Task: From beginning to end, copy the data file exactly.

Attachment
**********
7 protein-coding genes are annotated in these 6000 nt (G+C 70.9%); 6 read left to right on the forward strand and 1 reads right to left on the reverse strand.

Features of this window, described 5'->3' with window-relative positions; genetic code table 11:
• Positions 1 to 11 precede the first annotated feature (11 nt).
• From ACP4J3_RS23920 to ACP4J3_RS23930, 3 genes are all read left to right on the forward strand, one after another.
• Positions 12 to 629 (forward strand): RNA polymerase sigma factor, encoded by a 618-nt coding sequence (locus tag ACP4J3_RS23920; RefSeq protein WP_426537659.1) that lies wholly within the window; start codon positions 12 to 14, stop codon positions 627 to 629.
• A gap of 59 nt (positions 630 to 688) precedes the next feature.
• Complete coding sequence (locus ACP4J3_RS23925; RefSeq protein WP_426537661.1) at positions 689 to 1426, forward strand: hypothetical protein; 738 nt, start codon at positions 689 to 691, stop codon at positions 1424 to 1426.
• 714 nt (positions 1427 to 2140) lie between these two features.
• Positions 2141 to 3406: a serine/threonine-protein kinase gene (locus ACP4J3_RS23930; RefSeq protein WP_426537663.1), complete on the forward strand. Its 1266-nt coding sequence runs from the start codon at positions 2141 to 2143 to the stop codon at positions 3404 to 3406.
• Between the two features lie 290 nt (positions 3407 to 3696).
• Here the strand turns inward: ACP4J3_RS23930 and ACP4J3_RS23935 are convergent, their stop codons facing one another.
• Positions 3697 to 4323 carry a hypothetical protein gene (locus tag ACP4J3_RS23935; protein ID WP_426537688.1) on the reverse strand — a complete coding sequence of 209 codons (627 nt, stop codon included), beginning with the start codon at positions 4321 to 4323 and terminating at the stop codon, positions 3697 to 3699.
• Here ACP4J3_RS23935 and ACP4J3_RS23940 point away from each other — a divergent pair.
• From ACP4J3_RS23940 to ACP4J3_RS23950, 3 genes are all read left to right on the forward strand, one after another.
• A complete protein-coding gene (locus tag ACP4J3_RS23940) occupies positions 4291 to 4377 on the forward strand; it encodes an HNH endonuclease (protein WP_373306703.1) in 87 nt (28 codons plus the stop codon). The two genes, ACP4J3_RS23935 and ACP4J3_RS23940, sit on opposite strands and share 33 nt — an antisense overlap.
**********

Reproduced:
7 protein-coding genes are annotated in these 6000 nt (G+C 70.9%); 6 read left to right on the forward strand and 1 reads right to left on the reverse strand.

Features of this window, described 5'->3' with window-relative positions; genetic code table 11:
• Positions 1 to 11 precede the first annotated feature (11 nt).
• From ACP4J3_RS23920 to ACP4J3_RS23930, 3 genes are all read left to right on the forward strand, one after another.
• Positions 12 to 629 (forward strand): RNA polymerase sigma factor, encoded by a 618-nt coding sequence (locus tag ACP4J3_RS23920; RefSeq protein WP_426537659.1) that lies wholly within the window; start codon positions 12 to 14, stop codon positions 627 to 629.
• A gap of 59 nt (positions 630 to 688) precedes the next feature.
• Complete coding sequence (locus ACP4J3_RS23925; RefSeq protein WP_426537661.1) at positions 689 to 1426, forward strand: hypothetical protein; 738 nt, start codon at positions 689 to 691, stop codon at positions 1424 to 1426.
• 714 nt (positions 1427 to 2140) lie between these two features.
• Positions 2141 to 3406: a serine/threonine-protein kinase gene (locus ACP4J3_RS23930; RefSeq protein WP_426537663.1), complete on the forward strand. Its 1266-nt coding sequence runs from the start codon at positions 2141 to 2143 to the stop codon at positions 3404 to 3406.
• Between the two features lie 290 nt (positions 3407 to 3696).
• Here the strand turns inward: ACP4J3_RS23930 and ACP4J3_RS23935 are convergent, their stop codons facing one another.
• Positions 3697 to 4323 carry a hypothetical protein gene (locus tag ACP4J3_RS23935; protein ID WP_426537688.1) on the reverse strand — a complete coding sequence of 209 codons (627 nt, stop codon included), beginning with the start codon at positions 4321 to 4323 and terminating at the stop codon, positions 3697 to 3699.
• Here ACP4J3_RS23935 and ACP4J3_RS23940 point away from each other — a divergent pair.
• From ACP4J3_RS23940 to ACP4J3_RS23950, 3 genes are all read left to right on the forward strand, one after another.
• A complete protein-coding gene (locus tag ACP4J3_RS23940) occupies positions 4291 to 4377 on the forward strand; it encodes an HNH endonuclease (protein WP_373306703.1) in 87 nt (28 codons plus the stop codon). The two genes, ACP4J3_RS23935 and ACP4J3_RS23940, sit on opposite strands and share 33 nt — an antisense overlap.